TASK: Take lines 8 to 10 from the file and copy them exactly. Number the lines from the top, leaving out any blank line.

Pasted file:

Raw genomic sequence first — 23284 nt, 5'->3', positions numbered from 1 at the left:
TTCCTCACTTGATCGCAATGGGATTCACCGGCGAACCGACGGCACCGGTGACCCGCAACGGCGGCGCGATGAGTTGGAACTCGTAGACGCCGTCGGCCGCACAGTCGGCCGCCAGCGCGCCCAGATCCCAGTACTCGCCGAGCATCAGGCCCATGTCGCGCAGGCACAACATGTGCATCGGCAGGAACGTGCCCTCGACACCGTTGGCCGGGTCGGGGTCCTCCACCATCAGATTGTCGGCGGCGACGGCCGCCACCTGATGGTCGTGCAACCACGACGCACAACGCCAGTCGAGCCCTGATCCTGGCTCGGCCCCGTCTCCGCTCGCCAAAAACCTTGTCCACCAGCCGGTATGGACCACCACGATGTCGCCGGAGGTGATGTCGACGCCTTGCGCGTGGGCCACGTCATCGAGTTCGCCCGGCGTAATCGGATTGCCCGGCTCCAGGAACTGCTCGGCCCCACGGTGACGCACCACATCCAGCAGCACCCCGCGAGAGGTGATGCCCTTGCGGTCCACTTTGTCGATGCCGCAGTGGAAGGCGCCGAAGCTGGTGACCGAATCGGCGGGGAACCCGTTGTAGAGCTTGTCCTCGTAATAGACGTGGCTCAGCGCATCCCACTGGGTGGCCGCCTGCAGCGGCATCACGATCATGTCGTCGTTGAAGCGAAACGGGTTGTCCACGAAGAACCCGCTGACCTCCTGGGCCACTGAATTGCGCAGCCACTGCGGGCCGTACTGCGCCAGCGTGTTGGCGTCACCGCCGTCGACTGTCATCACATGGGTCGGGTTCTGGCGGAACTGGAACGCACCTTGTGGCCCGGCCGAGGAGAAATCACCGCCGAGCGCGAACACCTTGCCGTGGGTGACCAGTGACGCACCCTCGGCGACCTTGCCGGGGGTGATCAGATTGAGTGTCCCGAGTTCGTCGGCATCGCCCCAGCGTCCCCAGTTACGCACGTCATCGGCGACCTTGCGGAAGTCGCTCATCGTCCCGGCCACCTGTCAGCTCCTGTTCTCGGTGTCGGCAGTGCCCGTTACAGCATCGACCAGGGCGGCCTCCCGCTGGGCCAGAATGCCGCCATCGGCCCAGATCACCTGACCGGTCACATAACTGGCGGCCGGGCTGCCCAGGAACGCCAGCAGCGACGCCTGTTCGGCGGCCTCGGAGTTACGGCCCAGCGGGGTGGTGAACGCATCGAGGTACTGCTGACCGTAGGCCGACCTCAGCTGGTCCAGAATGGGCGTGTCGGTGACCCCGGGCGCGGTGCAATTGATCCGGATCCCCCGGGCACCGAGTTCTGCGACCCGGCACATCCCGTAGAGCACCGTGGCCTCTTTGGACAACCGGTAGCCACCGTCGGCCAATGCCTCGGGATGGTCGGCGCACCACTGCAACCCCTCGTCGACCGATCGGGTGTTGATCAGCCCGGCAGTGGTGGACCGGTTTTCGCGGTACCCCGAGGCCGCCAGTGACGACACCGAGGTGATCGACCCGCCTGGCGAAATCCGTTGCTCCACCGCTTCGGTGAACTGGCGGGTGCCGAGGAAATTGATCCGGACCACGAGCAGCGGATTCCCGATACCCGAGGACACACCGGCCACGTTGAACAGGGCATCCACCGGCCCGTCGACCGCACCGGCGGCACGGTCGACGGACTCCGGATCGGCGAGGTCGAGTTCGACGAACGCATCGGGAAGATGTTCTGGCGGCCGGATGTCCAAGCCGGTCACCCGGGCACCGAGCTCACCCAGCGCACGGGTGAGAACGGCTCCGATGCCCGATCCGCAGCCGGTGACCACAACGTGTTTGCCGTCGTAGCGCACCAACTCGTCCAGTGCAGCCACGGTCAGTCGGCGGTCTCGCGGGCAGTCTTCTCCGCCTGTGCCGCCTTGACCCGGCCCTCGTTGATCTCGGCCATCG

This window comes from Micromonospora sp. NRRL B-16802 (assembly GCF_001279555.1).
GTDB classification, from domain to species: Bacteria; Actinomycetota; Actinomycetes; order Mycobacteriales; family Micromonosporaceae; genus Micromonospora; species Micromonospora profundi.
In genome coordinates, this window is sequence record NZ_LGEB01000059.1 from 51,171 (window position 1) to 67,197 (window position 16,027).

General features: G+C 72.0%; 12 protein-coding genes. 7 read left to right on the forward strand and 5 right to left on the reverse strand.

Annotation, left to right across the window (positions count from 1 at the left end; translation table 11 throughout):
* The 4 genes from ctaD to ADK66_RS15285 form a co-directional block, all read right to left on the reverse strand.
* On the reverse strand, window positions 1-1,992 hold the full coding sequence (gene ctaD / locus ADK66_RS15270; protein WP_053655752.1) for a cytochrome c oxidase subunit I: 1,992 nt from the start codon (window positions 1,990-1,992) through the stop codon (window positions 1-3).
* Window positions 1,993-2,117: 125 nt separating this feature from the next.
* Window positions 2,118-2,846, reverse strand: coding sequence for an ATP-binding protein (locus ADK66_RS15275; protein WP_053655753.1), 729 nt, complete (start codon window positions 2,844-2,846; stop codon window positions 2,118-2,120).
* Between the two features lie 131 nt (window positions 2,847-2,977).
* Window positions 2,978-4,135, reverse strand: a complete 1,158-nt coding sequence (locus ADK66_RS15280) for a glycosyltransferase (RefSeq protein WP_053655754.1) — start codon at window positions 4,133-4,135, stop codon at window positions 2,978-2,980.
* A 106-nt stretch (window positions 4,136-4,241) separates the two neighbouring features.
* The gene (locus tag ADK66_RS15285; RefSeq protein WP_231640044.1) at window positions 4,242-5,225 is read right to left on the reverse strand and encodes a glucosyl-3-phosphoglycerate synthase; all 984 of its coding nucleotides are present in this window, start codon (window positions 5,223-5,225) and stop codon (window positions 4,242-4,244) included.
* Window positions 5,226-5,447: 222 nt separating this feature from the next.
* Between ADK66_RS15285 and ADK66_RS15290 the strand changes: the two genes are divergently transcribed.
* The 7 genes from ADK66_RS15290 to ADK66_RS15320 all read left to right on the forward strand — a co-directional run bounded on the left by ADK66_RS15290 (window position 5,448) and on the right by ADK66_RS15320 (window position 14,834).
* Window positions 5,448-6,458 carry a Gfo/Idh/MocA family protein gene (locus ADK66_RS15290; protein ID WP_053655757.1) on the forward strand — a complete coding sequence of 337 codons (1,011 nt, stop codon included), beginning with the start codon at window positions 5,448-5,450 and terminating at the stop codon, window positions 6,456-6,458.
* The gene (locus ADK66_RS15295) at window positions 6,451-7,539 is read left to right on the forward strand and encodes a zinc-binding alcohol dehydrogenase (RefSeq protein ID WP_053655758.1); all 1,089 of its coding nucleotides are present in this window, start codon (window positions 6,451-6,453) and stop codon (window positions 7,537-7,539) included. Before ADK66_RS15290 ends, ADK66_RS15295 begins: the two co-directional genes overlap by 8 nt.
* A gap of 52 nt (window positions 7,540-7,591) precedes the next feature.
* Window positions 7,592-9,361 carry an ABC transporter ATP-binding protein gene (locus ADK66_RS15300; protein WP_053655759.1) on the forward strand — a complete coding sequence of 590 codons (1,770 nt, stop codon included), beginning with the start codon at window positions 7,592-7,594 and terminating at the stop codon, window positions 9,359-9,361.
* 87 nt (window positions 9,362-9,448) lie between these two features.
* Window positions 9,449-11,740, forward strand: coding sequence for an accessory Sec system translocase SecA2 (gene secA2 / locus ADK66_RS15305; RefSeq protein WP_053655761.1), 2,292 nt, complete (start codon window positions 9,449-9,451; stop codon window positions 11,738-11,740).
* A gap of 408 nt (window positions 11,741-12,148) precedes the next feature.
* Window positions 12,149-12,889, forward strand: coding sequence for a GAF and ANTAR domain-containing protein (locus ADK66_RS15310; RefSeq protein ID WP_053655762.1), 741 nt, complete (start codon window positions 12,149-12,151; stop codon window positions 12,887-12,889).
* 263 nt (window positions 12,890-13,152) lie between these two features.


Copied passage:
* The 4 genes from ctaD to ADK66_RS15285 form a co-directional block, all read right to left on the reverse strand.
* On the reverse strand, window positions 1-1,992 hold the full coding sequence (gene ctaD / locus ADK66_RS15270; protein WP_053655752.1) for a cytochrome c oxidase subunit I: 1,992 nt from the start codon (window positions 1,990-1,992) through the stop codon (window positions 1-3).
* Window positions 1,993-2,117: 125 nt separating this feature from the next.